“Outside the British lamb season (June-December), New Zealand lamb is a great alternative. Waitrose New Zealand lamb is produced to high standards of welfare and care by a dedicated group of known and trusted farmers. The combination of lamb with anchovies may sound odd but it really works – the savouriness of the anchovies brings out the best in the meat without tasting fishy at all.”
1.8-2.2kg whole leg of lamb
6 garlic cloves, peeled and halved (germ removed)
12 anchovies, sliced in half lengthways
15g pack of fresh rosemary (7-8 sprigs)
3 tbsp groundnut oil
For the sauce:
100ml dry white wine
1 tbsp wholegrain mustard
500g Heston from Waitrose Chicken Stock
Season the lamb with salt. Cut the garlic into slivers. Take a slice of anchovy and wrap it round a sliver of garlic and 2 rosemary leaves. Continue until all the anchovies have been used.
Heat the oil in a heavy frying pan over a high heat. When the oil is smoking hot, add the lamb and sear until golden brown on all sides. Remove the lamb from the pan and place on a board.
Using a sharp knife, cut slits in the surface of the lamb at regular intervals. Use a small spoon to enlarge the holes and stuff them with the anchovies, garlic and rosemary.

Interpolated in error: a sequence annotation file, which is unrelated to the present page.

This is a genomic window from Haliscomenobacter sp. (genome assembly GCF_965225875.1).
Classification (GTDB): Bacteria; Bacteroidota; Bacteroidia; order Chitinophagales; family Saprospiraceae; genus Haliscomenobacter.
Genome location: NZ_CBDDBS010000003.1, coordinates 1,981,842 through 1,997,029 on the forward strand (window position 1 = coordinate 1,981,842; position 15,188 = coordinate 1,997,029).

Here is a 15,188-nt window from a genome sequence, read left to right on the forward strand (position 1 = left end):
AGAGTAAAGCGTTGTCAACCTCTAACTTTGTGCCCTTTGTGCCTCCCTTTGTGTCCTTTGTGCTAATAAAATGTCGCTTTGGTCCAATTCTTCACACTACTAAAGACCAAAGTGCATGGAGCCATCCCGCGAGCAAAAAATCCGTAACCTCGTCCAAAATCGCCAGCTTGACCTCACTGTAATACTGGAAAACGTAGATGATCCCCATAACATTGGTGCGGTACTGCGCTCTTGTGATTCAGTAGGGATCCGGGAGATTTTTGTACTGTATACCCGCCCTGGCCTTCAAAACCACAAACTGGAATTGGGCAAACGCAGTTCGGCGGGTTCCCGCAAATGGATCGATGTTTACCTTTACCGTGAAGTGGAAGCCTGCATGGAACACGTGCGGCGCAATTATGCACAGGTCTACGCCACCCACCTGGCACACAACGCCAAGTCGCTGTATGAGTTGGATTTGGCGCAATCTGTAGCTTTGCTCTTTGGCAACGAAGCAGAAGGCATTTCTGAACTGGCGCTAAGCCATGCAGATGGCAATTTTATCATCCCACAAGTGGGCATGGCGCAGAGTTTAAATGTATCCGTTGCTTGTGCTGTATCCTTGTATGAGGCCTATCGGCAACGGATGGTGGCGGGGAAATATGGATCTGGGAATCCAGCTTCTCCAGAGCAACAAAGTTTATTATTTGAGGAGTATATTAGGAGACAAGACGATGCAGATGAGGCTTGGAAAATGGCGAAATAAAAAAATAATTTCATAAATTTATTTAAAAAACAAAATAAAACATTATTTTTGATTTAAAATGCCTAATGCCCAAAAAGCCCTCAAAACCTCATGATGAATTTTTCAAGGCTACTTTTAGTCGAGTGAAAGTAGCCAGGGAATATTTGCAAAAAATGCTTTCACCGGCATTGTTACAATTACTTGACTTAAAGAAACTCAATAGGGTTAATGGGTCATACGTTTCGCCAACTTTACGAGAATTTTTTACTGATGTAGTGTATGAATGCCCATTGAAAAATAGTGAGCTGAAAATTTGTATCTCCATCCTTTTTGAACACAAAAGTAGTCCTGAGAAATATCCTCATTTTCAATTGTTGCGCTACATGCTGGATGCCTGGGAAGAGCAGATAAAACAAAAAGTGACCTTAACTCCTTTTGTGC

Place the remaining sprigs of rosemary in the bottom of a roasting pan and place the lamb on top. Pour 150ml water into the bottom of the pan and cook as recommended on the packaging, or to your liking.
When cooked, remove the lamb from the oven, wrap it in foil and allow to rest for at least 30 minutes.
While the meat is resting, make the sauce. Place the roasting tray over a medium-high heat and allow the lamb juices to come to a boil and reduce by half. Add the white wine and use a spatula to scrape all the delicious bits from the bottom of the pan. Allow the liquid to reduce by half. Add the chicken stock and, again, reduce by half.
Pour off the excess fat then strain the liquid through a fine sieve. Stir in the wholegrain mustard then pour into a warm jug to serve.
© Heston Blumenthal 2011
Try this much easier carving technique that ensures the meat is cut across the grain for maximum tenderness. Make sure you use a sharp knife. Remove the foil from the lamb and, holding the bone vertically in front of you, cut the meat from either side of the bone so you have two large pieces. Place the flat side of the meat on a cutting board and then slice horizontally before serving.